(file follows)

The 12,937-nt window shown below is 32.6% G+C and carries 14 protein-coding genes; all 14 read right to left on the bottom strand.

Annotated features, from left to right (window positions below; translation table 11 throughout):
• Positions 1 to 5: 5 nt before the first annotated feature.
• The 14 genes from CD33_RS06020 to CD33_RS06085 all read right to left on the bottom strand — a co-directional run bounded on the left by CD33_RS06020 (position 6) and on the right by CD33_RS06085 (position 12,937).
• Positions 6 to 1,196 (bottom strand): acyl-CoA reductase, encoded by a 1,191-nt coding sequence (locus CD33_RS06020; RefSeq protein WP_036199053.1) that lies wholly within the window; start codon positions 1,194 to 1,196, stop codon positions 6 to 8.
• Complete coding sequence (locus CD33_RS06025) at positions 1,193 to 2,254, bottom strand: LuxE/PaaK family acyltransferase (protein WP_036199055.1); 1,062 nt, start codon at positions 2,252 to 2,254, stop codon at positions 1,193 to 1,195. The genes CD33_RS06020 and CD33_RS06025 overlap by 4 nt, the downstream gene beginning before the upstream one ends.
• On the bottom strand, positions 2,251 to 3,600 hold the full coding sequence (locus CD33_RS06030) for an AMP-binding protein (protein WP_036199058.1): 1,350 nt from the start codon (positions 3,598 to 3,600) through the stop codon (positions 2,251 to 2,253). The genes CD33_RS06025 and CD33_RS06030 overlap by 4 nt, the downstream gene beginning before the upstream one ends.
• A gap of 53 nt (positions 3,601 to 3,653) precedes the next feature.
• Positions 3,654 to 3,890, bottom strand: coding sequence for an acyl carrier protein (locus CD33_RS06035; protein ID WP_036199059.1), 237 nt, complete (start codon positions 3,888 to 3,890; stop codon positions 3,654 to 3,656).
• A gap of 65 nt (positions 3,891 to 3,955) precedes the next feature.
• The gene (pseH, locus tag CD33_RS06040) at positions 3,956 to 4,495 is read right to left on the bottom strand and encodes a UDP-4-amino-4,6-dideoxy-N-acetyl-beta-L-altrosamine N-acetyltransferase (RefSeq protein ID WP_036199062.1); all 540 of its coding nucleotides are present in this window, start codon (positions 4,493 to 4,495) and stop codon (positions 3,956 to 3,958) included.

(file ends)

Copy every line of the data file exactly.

The 12,937-nt window shown below is 32.6% G+C and carries 14 protein-coding genes; all 14 read right to left on the bottom strand.

Annotated features, from left to right (window positions below; translation table 11 throughout):
• Positions 1 to 5: 5 nt before the first annotated feature.
• The 14 genes from CD33_RS06020 to CD33_RS06085 all read right to left on the bottom strand — a co-directional run bounded on the left by CD33_RS06020 (position 6) and on the right by CD33_RS06085 (position 12,937).
• Positions 6 to 1,196 (bottom strand): acyl-CoA reductase, encoded by a 1,191-nt coding sequence (locus CD33_RS06020; RefSeq protein WP_036199053.1) that lies wholly within the window; start codon positions 1,194 to 1,196, stop codon positions 6 to 8.
• Complete coding sequence (locus CD33_RS06025) at positions 1,193 to 2,254, bottom strand: LuxE/PaaK family acyltransferase (protein WP_036199055.1); 1,062 nt, start codon at positions 2,252 to 2,254, stop codon at positions 1,193 to 1,195. The genes CD33_RS06020 and CD33_RS06025 overlap by 4 nt, the downstream gene beginning before the upstream one ends.
• On the bottom strand, positions 2,251 to 3,600 hold the full coding sequence (locus CD33_RS06030) for an AMP-binding protein (protein WP_036199058.1): 1,350 nt from the start codon (positions 3,598 to 3,600) through the stop codon (positions 2,251 to 2,253). The genes CD33_RS06025 and CD33_RS06030 overlap by 4 nt, the downstream gene beginning before the upstream one ends.
• A gap of 53 nt (positions 3,601 to 3,653) precedes the next feature.
• Positions 3,654 to 3,890, bottom strand: coding sequence for an acyl carrier protein (locus CD33_RS06035; protein ID WP_036199059.1), 237 nt, complete (start codon positions 3,888 to 3,890; stop codon positions 3,654 to 3,656).
• A gap of 65 nt (positions 3,891 to 3,955) precedes the next feature.
• The gene (pseH, locus tag CD33_RS06040) at positions 3,956 to 4,495 is read right to left on the bottom strand and encodes a UDP-4-amino-4,6-dideoxy-N-acetyl-beta-L-altrosamine N-acetyltransferase (RefSeq protein ID WP_036199062.1); all 540 of its coding nucleotides are present in this window, start codon (positions 4,493 to 4,495) and stop codon (positions 3,956 to 3,958) included.